All these variants are, in essence, erasure experiments. When we insert the BS in the ``incoherent RPE’’ or reunites the atoms in the coherent version, we actually erase the still available information about the photon’s two possible histories. Notice, however, that the present erasure experiments (e.g. \cite{Englert91}) demonstrate only the negative result of this information loss, i.e., the disappearance of the interference pattern. The RPE, in contrast, enables erasure to give rise to a positive result, namely, the entanglement of two distant atoms.

{\it ``Nam et ipsa scientia
potestas est} (for knowledge itself is power)’’ was an old maxim of the ancient
Romans, but quantum mechanics rewards one for cases in which {\it ignorance} is
generated.

**\section
{Admit Backward Causation or Abandon Realism?} **

The
time-symmetry of quantum theory’s formalism is well known \cite{ABL64} and has
moreover become the cornerstone of some modern interpretations that render
``affecting the past’’ the main characteristic of quantum interaction \cite{
Cramer86,Reznik95}. As early as in 1983,
Costa de Beauregard \cite{CdB83} gave a CPT-invariant formulation of the EPR
setting that allows a time-reversed EPR. Can we apply such a formulation in our
case and assert that the late entangling
event, i.e., the detection of the photon, really affects backwards the two
histories?

One
might argue that our experiment does not really time-reverse the EPR setting
because, in order to be sure that Bell’s inequality will be violated, the atoms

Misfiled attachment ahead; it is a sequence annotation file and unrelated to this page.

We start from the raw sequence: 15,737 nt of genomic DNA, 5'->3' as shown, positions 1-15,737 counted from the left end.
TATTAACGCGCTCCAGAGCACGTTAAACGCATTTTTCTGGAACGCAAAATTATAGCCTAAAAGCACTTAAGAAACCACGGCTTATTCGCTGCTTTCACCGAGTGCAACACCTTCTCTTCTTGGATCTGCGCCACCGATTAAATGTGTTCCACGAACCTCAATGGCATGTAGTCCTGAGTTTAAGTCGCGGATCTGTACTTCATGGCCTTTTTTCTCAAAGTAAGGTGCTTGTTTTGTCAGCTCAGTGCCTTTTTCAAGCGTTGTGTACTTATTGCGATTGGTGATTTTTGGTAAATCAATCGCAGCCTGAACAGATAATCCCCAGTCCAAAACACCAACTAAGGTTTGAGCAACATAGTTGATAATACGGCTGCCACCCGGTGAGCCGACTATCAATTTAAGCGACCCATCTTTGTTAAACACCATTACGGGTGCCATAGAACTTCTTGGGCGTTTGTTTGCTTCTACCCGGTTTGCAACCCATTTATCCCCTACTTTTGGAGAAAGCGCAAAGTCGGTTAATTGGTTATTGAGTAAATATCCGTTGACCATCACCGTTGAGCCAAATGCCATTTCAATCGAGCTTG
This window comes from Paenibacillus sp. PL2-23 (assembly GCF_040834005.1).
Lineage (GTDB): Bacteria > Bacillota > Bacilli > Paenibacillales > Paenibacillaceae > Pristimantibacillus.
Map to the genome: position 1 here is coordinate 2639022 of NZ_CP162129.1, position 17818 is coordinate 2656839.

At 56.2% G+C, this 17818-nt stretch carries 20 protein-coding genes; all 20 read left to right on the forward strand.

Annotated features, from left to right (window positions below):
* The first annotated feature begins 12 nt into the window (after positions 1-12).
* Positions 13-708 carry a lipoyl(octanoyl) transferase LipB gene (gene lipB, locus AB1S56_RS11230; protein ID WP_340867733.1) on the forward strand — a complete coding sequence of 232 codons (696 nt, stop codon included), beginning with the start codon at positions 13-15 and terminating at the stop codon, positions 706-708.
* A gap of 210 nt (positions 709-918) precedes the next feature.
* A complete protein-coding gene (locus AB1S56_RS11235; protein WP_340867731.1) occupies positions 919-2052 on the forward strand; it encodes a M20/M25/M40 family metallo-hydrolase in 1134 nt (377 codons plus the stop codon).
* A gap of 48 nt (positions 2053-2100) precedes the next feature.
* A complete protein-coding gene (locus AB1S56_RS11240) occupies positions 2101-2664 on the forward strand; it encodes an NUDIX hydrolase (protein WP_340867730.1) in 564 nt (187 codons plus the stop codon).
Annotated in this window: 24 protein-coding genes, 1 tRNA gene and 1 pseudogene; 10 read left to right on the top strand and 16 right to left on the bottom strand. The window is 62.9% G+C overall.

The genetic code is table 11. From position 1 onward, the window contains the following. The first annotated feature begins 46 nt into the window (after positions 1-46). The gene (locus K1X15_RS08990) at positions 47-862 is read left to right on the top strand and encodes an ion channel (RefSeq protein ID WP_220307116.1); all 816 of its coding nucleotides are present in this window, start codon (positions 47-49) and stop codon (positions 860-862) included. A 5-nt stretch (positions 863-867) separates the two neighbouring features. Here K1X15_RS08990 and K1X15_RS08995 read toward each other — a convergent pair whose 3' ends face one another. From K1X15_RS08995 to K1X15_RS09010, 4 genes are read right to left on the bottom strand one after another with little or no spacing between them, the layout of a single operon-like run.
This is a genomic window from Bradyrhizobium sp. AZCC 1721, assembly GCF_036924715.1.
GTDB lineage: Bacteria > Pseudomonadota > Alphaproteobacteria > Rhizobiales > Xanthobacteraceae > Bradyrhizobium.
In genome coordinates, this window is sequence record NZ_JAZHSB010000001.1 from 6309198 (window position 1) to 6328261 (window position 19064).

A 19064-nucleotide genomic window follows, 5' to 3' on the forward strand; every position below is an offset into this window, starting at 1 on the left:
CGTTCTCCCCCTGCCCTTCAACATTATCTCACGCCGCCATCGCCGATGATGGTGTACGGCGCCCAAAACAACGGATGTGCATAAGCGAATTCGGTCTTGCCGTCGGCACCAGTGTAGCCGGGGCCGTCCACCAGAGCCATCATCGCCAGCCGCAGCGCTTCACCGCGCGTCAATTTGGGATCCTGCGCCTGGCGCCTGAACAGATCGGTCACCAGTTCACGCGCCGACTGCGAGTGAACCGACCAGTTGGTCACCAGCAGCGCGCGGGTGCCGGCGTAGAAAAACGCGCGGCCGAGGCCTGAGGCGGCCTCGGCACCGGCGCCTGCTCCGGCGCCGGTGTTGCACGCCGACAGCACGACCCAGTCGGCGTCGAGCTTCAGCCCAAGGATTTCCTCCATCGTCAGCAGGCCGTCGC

must be measured only after the detection of the entangling photon. Hence, the
entangling event still remains in the past of the two correlated atoms. The EPR
V shape, so goes the counter-argument, is thus merely flattened rather than
turned upside down into a $\Lambda$ shape.

Notice,
however, that the entangling event can lie outside the past light cones of the
two atoms’ measurements. Here, the argument against backward causation must
take the following form: ``The two atoms begin to violate Bell-inequality only
at the moment the photon was detected at $D$.'' This statement is
relativistically meaningless. By bringing the entangling event itself into
spacelike separation with the entangled particles, we actually render both the
normal and inverse EPRs equally possible.

But
what does ``affecting the past’’ teach us about the nature of time? This
question involves a deeper unresolved issue, that of time’s apparent
``passage.’’ Adherents of the ``Block Universe’’ model \cite{Price96}, argue
that time’s passage is only an illusion. Consequently, all quantum mechanical
experiments that seem to involve a last minute decision involve no free choice
at all. For example, in the EPR, the experimenter’s last-moment decision which
spin direction to measure, or, in the ``delayed choice’’ experiment, the
last-moment decision whether to insert the BS or not, are ``already’’
determined in the four-dimensional spacetime. Within this framework, RPE is
just as possible as EPR.

The
second alternative is that time has an objective ``flow’’ \cite{Prigogine80}.
Then, the retroactive entangling effect would occur in some higher time once
the ``Now’’ has reached the entangling event.

Both views lie at present
outside scientific investigation as both can be neither proved nor disproved.
\footnote{However, we have shown elsewhere
that Hawking’s information erasure conjecture is more consistent with an
objective time ``passage.’’ See \cite{Elitzur99} } Hence, a third and a much
easier answer to the problem would be dismissing
the entire issue by avoiding any reference to objective reality altogether, as
in the Copenhagen Interpretation.

While
two of us (AE and SD) tend to the second interpretation and one (AZ) favors the
third, we prefer to conclude by pointing out that each side can rely on one of
the two giants who have so hotly debated during the first Solvay conferences.

\acknowledgments{We
thank Yakir Aharonov, Terry Rudolph and David Tannor for very helpful comments.
It is a pleasure to thank the participants of the Workshop on Quantum Measurement Theory and Quantum Information at the Schr\"odinger
Institute in Vienna for enlightening discussions.}